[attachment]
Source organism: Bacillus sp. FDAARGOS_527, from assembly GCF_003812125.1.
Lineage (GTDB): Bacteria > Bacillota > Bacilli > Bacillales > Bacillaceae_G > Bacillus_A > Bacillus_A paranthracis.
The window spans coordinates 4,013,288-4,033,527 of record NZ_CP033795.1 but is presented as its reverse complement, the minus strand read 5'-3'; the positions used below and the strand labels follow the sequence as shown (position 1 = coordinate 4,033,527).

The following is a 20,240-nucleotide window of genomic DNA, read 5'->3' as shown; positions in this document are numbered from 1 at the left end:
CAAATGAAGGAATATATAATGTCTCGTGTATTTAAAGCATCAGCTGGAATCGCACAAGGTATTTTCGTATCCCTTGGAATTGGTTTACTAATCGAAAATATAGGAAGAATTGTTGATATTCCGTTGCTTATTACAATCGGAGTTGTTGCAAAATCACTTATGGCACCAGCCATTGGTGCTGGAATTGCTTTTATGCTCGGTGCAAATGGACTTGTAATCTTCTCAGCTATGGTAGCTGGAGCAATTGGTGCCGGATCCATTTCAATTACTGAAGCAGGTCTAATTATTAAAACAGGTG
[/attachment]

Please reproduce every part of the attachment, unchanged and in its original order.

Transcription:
Source organism: Bacillus sp. FDAARGOS_527, from assembly GCF_003812125.1.
Lineage (GTDB): Bacteria > Bacillota > Bacilli > Bacillales > Bacillaceae_G > Bacillus_A > Bacillus_A paranthracis.
The window spans coordinates 4,013,288-4,033,527 of record NZ_CP033795.1 but is presented as its reverse complement, the minus strand read 5'-3'; the positions used below and the strand labels follow the sequence as shown (position 1 = coordinate 4,033,527).

The following is a 20,240-nucleotide window of genomic DNA, read 5'->3' as shown; positions in this document are numbered from 1 at the left end:
CAAATGAAGGAATATATAATGTCTCGTGTATTTAAAGCATCAGCTGGAATCGCACAAGGTATTTTCGTATCCCTTGGAATTGGTTTACTAATCGAAAATATAGGAAGAATTGTTGATATTCCGTTGCTTATTACAATCGGAGTTGTTGCAAAATCACTTATGGCACCAGCCATTGGTGCTGGAATTGCTTTTATGCTCGGTGCAAATGGACTTGTAATCTTCTCAGCTATGGTAGCTGGAGCAATTGGTGCCGGATCCATTTCAATTACTGAAGCAGGTCTAATTATTAAAACAGGTG